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A Woman Among Warlords: The Extraordinary Story of an Afghan Who Dared to Raise Her Voice [Paperback]

Malalai Joya
5.0 out of 5 stars  See all reviews (7 customer reviews)
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Book Description

Jan. 25 2011
Malalai Joya was named one of Time magazine’s 100 Most Influential People of 2010. An extraordinary young woman raised in the refugee camps of Iran and Pakistan, Joya became a teacher in secret girls’ schools, hiding her books under her burqa so the Taliban couldn’t find them; she helped establish a free medical clinic and orphanage in her impoverished home province of Farah; and at a constitutional assembly in Kabul, Afghanistan, in 2003, she stood up and denounced her country’s powerful NATO-backed warlords. She was twenty-five years old. Two years later, she became the youngest person elected to Afghanistan’s new Parliament. In 2007, she was suspended from Parliament for her persistent criticism of the warlords and drug barons and their cronies. She has survived four assassination attempts to date, is accompanied at all times by armed guards, and sleeps only in safe houses.

Joya takes us inside this massively important and insufficiently understood country, shows us the desperate day-to-day situations its remarkable people face at every turn, and recounts some of the many acts of rebellion that are helping to change it. A controversial political figure in one of the most dangerous places on earth, Malalai Joya is a hero for our times.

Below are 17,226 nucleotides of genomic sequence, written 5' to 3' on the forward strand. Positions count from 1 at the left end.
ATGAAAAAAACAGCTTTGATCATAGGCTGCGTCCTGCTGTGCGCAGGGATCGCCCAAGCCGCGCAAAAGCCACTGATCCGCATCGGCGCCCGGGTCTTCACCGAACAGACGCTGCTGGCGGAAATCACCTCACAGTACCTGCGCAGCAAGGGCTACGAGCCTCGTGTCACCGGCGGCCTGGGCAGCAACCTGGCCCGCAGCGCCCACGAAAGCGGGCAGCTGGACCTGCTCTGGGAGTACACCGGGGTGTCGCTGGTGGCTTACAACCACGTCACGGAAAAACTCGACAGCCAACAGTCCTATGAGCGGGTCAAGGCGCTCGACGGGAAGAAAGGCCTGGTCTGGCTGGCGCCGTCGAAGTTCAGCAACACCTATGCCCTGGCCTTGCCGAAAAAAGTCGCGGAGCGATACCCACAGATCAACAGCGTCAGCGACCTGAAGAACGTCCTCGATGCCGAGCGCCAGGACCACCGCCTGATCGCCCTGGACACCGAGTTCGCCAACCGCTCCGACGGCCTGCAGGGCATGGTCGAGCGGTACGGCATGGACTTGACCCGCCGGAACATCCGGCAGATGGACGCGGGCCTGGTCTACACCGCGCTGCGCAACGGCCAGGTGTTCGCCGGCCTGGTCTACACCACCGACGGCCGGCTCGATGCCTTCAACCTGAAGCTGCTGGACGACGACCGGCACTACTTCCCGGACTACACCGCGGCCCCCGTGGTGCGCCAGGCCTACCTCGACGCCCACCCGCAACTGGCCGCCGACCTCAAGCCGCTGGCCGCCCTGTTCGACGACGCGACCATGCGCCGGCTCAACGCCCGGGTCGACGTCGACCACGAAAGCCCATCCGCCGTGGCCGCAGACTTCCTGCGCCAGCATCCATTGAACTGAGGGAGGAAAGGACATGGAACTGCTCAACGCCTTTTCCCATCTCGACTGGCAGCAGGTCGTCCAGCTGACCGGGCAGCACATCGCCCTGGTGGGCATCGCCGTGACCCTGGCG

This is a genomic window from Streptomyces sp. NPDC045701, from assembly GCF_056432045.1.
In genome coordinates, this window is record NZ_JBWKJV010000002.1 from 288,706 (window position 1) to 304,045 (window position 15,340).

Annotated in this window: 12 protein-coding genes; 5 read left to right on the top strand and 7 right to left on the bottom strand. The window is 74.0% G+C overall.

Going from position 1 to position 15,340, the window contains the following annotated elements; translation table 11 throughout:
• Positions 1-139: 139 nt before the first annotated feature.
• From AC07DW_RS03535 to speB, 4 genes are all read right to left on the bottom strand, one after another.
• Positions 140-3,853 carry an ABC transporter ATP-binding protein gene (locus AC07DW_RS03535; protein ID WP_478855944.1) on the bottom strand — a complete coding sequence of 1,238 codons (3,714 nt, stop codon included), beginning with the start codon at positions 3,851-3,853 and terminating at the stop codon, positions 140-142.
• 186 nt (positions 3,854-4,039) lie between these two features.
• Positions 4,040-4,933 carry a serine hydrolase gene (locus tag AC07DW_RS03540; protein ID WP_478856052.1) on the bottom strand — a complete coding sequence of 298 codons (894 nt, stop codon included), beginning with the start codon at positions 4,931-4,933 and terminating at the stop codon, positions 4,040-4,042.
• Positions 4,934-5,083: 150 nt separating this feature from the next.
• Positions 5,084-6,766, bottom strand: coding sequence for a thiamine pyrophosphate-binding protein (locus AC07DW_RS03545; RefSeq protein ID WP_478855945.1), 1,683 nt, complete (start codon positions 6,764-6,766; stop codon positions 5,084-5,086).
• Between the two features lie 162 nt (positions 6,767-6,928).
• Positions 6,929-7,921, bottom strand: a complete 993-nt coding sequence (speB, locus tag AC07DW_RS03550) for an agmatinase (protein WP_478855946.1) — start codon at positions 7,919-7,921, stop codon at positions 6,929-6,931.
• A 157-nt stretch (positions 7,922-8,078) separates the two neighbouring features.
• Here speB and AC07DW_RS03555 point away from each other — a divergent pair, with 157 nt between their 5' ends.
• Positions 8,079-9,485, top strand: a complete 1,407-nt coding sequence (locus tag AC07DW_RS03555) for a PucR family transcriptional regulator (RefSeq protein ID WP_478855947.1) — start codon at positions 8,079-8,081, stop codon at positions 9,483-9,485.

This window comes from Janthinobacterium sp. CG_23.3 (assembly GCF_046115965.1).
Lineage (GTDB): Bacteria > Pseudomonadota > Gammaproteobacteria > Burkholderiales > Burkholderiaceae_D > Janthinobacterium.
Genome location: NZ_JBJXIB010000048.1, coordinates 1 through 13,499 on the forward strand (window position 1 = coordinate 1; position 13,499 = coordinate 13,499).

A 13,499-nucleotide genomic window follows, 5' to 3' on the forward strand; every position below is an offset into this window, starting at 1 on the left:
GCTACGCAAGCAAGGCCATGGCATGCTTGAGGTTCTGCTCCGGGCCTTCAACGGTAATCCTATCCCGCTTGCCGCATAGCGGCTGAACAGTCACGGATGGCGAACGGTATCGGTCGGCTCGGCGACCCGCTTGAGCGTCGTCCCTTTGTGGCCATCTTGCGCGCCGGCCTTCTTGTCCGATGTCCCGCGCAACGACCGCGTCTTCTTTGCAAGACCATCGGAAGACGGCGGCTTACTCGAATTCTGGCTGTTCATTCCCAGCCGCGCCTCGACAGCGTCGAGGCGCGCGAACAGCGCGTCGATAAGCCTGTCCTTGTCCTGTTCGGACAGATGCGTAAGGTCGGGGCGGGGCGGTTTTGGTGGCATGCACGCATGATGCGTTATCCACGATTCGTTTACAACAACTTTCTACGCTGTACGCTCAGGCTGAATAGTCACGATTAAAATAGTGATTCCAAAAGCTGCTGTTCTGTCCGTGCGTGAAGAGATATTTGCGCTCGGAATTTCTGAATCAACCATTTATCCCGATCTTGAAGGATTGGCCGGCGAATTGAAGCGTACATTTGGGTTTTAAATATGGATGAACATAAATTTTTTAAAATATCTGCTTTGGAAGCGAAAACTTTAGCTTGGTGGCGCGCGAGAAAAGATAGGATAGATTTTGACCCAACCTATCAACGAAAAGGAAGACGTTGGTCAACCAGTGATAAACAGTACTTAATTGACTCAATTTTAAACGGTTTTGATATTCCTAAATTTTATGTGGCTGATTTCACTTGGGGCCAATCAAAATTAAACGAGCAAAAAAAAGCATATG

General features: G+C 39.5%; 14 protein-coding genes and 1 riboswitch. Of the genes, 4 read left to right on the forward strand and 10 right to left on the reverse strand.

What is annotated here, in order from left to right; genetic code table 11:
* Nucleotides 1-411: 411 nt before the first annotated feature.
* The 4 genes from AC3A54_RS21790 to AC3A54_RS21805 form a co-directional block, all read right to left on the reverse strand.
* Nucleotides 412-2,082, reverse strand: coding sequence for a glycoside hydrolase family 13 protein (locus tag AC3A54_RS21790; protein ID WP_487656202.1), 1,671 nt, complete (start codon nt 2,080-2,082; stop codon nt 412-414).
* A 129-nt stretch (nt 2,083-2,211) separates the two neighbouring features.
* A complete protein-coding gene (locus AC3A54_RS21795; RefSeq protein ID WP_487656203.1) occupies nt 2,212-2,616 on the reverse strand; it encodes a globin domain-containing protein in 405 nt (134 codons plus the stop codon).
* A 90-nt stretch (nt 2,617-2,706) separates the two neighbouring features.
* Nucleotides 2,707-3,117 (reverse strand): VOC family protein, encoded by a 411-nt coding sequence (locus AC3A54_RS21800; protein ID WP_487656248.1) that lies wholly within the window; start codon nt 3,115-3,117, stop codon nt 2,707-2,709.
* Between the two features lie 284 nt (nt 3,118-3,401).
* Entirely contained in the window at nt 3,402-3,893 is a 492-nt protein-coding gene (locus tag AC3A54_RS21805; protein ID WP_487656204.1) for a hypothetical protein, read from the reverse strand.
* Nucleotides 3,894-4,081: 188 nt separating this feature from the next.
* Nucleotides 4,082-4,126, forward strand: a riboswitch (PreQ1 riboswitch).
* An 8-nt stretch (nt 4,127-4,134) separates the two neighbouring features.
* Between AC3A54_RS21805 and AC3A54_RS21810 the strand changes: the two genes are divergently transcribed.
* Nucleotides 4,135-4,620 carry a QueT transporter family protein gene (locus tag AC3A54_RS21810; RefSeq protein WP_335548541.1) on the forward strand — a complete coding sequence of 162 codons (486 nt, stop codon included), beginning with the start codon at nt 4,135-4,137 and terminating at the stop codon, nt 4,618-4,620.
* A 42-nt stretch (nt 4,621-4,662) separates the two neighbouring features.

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"The bravest woman in Afghanistan." -- BBC News

About the Author

Malalai Joya, at only 30 years of age, has been called “the most famous woman in Afghanistan” and compared to democratic leaders such as Burma’s Aung San Suu Kyi. Born in Afghanistan’s remote Farah Province, she grew up in refugee camps in Iran and Pakistan before returning to Afghanistan as a social activist and a teacher at underground girls’ schools during the Taliban’s reign. In 2003 she was elected to Afghanistan’s constitutional assembly and, two years later, was the youngest person elected to Afghanistan’s new Parliament, a post from which she was suspended in 2007 for her regular denunciation of the country’s warlords and their cronies in government.

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17 of 18 people found the following review helpful
We don't always get the truth unless we are able to visit a country or area. On a recent trip to the middle east, I found the people warm, friendly and respectful; they have their fundamentalist fanatics as do we, but they aren't a bunch of angry extremists we have come to invision from constant media bombardment.

As Afghanistan is not a recommended travel destination, Joya's book will take you there safely, but prepare to feel sorrow and horror for our fellow human beings and for the disinformation campaign about the real reasons for our armed occupation. There is no joy in wealth acquired with the lives of others.
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4 of 4 people found the following review helpful
5.0 out of 5 stars Account of a desperate situation Feb. 15 2010
By Selnuit